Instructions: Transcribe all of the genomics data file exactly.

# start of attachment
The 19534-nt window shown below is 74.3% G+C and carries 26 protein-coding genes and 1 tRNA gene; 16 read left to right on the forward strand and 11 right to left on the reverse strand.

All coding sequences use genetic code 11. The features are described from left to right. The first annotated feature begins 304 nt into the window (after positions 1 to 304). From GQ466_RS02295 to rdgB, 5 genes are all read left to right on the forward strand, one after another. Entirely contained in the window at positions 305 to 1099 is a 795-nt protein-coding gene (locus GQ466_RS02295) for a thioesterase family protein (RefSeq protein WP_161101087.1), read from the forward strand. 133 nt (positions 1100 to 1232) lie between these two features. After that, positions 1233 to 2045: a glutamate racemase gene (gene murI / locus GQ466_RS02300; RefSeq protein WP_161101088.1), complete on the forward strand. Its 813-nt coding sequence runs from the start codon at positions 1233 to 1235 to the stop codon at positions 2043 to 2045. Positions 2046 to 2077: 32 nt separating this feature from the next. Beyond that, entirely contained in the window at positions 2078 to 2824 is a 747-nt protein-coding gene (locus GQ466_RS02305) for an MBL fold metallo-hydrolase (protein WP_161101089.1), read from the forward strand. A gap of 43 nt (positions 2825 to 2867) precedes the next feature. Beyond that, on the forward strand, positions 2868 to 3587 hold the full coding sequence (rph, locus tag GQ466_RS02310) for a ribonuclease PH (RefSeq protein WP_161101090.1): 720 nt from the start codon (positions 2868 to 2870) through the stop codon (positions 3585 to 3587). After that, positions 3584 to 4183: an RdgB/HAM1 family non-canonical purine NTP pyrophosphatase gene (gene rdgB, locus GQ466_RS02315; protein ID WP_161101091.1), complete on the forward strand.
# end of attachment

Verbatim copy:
The 19534-nt window shown below is 74.3% G+C and carries 26 protein-coding genes and 1 tRNA gene; 16 read left to right on the forward strand and 11 right to left on the reverse strand.

All coding sequences use genetic code 11. The features are described from left to right. The first annotated feature begins 304 nt into the window (after positions 1 to 304). From GQ466_RS02295 to rdgB, 5 genes are all read left to right on the forward strand, one after another. Entirely contained in the window at positions 305 to 1099 is a 795-nt protein-coding gene (locus GQ466_RS02295) for a thioesterase family protein (RefSeq protein WP_161101087.1), read from the forward strand. 133 nt (positions 1100 to 1232) lie between these two features. After that, positions 1233 to 2045: a glutamate racemase gene (gene murI / locus GQ466_RS02300; RefSeq protein WP_161101088.1), complete on the forward strand. Its 813-nt coding sequence runs from the start codon at positions 1233 to 1235 to the stop codon at positions 2043 to 2045. Positions 2046 to 2077: 32 nt separating this feature from the next. Beyond that, entirely contained in the window at positions 2078 to 2824 is a 747-nt protein-coding gene (locus GQ466_RS02305) for an MBL fold metallo-hydrolase (protein WP_161101089.1), read from the forward strand. A gap of 43 nt (positions 2825 to 2867) precedes the next feature. Beyond that, on the forward strand, positions 2868 to 3587 hold the full coding sequence (rph, locus tag GQ466_RS02310) for a ribonuclease PH (RefSeq protein WP_161101090.1): 720 nt from the start codon (positions 2868 to 2870) through the stop codon (positions 3585 to 3587). After that, positions 3584 to 4183: an RdgB/HAM1 family non-canonical purine NTP pyrophosphatase gene (gene rdgB, locus GQ466_RS02315; protein ID WP_161101091.1), complete on the forward strand.